There is a need to mobilise the media at all levels, particularly to use radio and informal messages (from sources other than the state) effectively through innovative and inexpensive means. ‘Listeners’ clubs’ — community spaces where people gather to listen to radio programmes — are one way of doing this.
These clubs have been successful in many developing countries and are now taking off in Pakistan. Uks, the media NGO I lead, has formed many such clubs, where groups of 30-35 women and men (sometimes in mixed groups) gather to listen to radio programmes that we produce in-house, on issues of interest to their community such as all forms of violence against women. Participants then discuss the content of these programmes and, above all, put into practice the lessons learned.
“Pakistan’s media must create public awareness and initiate informed debates about gender and development.”
We make a point of weaving a strong awareness of gender into all clubs’ activities, strengthening the visibility of women and their ability to take part in decision-making. This approach has not focused on women alone: we strongly encourage the involvement of men and the expression of women’s and men’s needs.
Reporting language and media reform
More focus on the role of language as a barrier will also help. There is a stark difference between Pakistan’s vernacular and English language media in how they handle stories about women.
For example, when reporting on sexual crime, most vernacular media will focus on the woman involved rather than the crime itself. Images of rape victims or survivors, as well as judgemental language about them, continue to be used in crime reports that lack any investigative or analytical value.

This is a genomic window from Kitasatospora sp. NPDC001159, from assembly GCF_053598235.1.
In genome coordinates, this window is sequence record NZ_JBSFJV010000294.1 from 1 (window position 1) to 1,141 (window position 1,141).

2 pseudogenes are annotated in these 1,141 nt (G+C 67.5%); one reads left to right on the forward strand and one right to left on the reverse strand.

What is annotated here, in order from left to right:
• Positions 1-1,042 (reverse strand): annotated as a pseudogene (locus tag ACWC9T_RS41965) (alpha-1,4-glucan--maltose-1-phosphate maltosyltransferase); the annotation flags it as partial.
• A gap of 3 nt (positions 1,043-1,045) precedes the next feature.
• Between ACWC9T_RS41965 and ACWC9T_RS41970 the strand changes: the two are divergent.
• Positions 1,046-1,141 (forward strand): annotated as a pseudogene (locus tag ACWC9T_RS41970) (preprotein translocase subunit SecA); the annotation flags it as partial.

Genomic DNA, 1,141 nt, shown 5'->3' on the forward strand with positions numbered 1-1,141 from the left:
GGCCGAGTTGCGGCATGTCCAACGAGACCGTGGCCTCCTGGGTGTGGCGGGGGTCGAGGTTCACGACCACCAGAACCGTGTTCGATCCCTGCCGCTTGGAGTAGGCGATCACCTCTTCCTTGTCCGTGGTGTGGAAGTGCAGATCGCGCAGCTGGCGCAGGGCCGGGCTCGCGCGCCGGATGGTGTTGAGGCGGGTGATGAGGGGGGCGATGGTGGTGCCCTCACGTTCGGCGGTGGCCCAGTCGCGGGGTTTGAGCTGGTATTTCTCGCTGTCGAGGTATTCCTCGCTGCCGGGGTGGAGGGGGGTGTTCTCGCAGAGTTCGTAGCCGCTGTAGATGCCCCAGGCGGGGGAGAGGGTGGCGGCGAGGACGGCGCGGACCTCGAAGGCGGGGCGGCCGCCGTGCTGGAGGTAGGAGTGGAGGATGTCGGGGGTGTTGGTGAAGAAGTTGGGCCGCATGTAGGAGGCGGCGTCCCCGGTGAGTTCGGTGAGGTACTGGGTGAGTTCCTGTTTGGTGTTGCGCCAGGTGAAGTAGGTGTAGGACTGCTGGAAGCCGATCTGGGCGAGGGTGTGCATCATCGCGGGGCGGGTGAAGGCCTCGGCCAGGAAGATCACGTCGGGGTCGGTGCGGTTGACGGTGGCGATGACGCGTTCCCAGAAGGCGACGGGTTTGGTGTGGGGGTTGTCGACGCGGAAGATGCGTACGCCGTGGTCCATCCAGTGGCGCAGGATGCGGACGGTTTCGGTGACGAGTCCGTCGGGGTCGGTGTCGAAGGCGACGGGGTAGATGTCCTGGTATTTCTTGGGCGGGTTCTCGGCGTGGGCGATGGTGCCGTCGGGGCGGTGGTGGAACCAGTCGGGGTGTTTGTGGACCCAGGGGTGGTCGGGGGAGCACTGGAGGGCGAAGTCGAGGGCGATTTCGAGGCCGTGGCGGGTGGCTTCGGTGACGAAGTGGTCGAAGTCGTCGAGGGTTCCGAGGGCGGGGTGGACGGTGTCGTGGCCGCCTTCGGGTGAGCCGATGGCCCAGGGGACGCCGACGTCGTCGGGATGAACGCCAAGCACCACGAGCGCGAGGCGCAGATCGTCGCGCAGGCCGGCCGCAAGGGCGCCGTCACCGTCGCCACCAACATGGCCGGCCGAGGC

The language used may even appear to ‘sympathise’ with the victim or survivor, which may sound positive but in fact has a huge negative impact on the development and empowerment of women: although it may help gain support, it negates the resilience and strength that women display during times of crisis, disaster and violence. Pakistan’s media need to devise a broad strategy giving space to the concerns of women, minorities, young people and children. To do that, the media can use the huge archive of material available online from Uks, which, every day for almost two decades, has recorded women’s issues and how the country’s media report on them.
This can help educate media professionals to consider gender issues and develop critical media literacy — including how to counter gender discrimination and sexual harassment at work. Uks has also developed a gender-sensitive code of ethics, which we encourage other media to adopt through networking activities.
Pakistan’s media must create public awareness and initiate informed debates about gender and development. But change starts at home: the media themselves need to first become more focused and informed. Or else years later, we will be discussing our failure to achieve the SDGs as well.
Tasneem Ahmar is director of the Uks Research Centre and executive producer of Uks Radio in Islamabad-Karachi, Pakistan. She can be contacted at [email protected]
References Who makes the news? Global media monitoring project 2015 national report (World Association for Christian Communication, 2015
 Gender-sensitive media: a voluntary code of ethics (Uks, 2005)